Are you a freeway warrior tired of commuting? Wish you could pop back to campus for evening events, but can’t quite make it happen? Or maybe you’ve always wanted to live in a vintage house, but dread the restoration process.

Craftsman style lighting fixtures and hardware are typical features in the university's bungalow homes.

Craftsman style lighting fixtures and hardware are typical features in the university’s bungalow homes.

There’s a solution to all that, if you’re a faculty or staff member at Chapman University. Several vintage houses and some contemporary townhomes in Old Towne Orange have recently been added to the university’s housing inventory and soon will be available for rent to faculty and staff members.

“We have these wonderful houses, these historic homes that we’ve restored and some nice mid-century homes, too,” says Kris Eric Olsen, vice president of Campus Planning and Operations. “And the waiting list is pretty close to zero now.”

The houses range from one-bedroom cottages to three-bedroom single-family homes, and many are on large lots with ample room for gardening, says Wayne Stickel, director of Chapman University Property Management. In addition, weekly yard service, repairs and maintenance are provided at all the residences. Rents are compatible with other area rentals and available on a month-to-month contract. All are meticulously restored to reflect their historic character.

“You’ll get all of the advantages of living in a historic home without any of the headaches,” Olsen said.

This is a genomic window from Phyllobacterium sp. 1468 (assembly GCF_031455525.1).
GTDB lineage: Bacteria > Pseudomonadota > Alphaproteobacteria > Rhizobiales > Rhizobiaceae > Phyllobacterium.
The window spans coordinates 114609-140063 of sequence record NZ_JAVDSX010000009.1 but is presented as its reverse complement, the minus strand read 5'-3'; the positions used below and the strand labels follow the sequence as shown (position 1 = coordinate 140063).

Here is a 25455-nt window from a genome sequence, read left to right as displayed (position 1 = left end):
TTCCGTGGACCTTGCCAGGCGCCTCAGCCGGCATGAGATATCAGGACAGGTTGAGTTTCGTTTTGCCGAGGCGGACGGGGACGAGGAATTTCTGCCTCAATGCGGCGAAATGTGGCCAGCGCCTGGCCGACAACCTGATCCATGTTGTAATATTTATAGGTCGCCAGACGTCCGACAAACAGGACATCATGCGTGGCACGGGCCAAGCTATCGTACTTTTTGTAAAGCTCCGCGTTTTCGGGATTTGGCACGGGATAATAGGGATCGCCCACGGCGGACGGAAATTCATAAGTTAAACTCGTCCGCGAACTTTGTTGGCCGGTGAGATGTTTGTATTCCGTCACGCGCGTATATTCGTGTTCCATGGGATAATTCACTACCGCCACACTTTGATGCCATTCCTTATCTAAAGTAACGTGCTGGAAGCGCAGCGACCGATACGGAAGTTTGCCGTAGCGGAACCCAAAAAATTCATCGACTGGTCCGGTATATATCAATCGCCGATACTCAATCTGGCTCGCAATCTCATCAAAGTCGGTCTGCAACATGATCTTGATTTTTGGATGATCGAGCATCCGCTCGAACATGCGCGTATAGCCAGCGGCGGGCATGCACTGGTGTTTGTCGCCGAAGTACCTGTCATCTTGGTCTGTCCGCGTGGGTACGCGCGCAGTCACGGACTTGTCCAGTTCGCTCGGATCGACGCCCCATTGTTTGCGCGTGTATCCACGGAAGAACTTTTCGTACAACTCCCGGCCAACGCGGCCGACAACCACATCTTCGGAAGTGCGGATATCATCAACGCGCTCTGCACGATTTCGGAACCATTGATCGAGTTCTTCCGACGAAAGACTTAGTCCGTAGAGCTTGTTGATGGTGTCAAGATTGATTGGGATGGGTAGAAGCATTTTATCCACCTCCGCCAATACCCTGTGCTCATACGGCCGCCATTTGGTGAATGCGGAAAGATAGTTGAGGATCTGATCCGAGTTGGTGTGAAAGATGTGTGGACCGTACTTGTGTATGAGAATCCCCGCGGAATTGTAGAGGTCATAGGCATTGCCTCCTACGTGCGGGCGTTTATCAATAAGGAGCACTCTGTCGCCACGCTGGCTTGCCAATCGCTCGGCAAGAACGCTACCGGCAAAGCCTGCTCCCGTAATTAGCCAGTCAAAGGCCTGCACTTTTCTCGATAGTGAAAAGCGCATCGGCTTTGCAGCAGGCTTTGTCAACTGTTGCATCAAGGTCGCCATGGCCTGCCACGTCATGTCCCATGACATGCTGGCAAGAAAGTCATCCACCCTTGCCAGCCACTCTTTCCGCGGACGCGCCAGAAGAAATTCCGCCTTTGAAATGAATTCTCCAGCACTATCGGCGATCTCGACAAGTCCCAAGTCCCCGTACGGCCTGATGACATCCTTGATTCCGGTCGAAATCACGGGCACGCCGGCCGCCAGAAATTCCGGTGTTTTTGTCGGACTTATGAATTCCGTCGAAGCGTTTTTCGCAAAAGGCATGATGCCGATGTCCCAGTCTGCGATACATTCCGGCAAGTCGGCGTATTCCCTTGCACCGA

The growth in university housing reflects Chapman’s goal of attracting more faculty and staff to the residential areas surrounding campus, Olsen said. Since 2005 Chapman has bought on average 10 houses a year. A recent pick up in real estate activity allowed the university to make a number of new purchases.

“It was originally President Doti’s vision from a good 10 years ago that we should create an academic village where faculty and staff and students could all reside in the same close-knit community alongside the Old Towne neighbors,” Olsen said. At present the university maintains 91 residential properties.

The experience of living in one of the university’s Old Towne houses was so positive for Anna Leahy, assistant professor in the Department of English, and Doug Dechow, science librarian at Leatherby Libraries and faculty member in Wilkinson College, that when they were ready to buy a house, they bought an Old Towne property.

“The cross-the-street commute was ideal and saved us money on gas and parking,” Leahy said. “We thought it might be too close, but it didn’t feel that way at all. Living in university housing allowed us to become involved in the campus community in unexpected and fruitful ways.”

Any staff or faculty member interested in learning more about upcoming available properties or being added to the wait list should email Wayne Stickel at stickel@chapman.edu.

Meanwhile, check out the photo gallery to see some of the restoration work under way.